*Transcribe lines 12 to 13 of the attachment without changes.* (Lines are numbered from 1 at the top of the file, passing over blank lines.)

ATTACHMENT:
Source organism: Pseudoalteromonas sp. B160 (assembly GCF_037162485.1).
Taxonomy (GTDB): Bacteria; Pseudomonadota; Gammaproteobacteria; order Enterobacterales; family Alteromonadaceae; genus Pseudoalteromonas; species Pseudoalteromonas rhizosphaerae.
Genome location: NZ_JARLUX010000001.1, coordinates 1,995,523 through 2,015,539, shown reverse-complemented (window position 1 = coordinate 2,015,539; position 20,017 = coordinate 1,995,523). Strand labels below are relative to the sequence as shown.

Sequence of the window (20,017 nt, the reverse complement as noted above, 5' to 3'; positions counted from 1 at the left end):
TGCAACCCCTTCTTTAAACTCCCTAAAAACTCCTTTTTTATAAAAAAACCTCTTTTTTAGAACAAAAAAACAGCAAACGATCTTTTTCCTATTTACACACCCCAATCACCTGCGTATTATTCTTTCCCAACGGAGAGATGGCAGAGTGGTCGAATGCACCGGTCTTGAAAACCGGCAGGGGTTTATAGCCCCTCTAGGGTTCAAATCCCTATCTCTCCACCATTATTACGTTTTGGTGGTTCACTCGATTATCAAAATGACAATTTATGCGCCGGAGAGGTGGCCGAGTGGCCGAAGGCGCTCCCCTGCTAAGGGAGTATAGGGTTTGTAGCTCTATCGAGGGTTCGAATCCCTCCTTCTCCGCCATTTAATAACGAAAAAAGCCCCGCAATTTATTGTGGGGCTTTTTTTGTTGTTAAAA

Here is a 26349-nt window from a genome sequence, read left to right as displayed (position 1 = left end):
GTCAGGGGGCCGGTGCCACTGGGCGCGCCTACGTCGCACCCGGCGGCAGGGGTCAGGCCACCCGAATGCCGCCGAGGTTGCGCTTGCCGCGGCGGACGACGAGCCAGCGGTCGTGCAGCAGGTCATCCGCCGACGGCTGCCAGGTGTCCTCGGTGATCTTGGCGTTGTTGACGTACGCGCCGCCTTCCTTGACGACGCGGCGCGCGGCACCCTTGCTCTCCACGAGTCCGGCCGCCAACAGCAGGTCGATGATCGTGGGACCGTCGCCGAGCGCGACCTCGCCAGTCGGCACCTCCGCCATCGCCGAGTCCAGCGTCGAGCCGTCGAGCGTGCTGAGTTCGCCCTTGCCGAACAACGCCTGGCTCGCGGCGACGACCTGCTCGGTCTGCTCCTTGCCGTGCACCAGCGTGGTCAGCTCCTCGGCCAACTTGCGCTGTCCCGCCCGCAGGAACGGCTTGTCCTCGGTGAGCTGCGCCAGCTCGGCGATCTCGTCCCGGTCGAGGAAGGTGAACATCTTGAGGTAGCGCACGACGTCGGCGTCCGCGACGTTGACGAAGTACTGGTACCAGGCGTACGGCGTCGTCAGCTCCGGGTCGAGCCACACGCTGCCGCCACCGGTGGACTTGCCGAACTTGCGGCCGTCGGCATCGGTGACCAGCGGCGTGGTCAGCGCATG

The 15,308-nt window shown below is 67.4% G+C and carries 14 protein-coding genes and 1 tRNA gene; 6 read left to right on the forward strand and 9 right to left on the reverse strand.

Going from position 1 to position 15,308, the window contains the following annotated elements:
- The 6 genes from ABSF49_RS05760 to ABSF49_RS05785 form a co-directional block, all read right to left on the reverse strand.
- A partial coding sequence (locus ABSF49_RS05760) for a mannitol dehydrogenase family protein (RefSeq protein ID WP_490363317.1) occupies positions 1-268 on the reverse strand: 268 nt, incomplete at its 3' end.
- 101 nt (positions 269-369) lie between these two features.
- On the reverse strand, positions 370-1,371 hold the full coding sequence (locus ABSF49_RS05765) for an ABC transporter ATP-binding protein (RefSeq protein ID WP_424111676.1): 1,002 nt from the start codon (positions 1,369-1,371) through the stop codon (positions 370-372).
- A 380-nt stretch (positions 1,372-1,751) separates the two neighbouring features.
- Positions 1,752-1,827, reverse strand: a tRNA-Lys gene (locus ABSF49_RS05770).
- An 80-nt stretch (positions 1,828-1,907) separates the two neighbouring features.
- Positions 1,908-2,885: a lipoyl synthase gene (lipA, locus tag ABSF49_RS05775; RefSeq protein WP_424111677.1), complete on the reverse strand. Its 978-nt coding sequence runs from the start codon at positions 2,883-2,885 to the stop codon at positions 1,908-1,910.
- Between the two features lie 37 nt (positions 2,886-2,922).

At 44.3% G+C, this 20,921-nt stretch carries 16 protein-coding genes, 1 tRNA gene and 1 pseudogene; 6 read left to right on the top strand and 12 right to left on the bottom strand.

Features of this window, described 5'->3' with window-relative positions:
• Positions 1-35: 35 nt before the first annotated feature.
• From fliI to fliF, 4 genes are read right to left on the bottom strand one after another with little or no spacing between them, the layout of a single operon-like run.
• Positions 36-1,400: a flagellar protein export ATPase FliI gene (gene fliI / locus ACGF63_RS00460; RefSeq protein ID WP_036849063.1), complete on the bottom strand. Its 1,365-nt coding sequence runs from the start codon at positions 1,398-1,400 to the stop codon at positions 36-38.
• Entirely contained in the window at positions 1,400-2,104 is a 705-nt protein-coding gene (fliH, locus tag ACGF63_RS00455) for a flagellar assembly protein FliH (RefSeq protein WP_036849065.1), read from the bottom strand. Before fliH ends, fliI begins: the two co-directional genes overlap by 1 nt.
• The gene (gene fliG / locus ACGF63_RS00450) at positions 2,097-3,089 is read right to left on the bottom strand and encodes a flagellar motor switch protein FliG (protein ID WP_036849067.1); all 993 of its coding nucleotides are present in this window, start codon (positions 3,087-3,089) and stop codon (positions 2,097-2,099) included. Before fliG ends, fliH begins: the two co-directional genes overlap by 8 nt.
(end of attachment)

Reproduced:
- 101 nt (positions 269-369) lie between these two features.
- On the reverse strand, positions 370-1,371 hold the full coding sequence (locus ABSF49_RS05765) for an ABC transporter ATP-binding protein (RefSeq protein ID WP_424111676.1): 1,002 nt from the start codon (positions 1,369-1,371) through the stop codon (positions 370-372).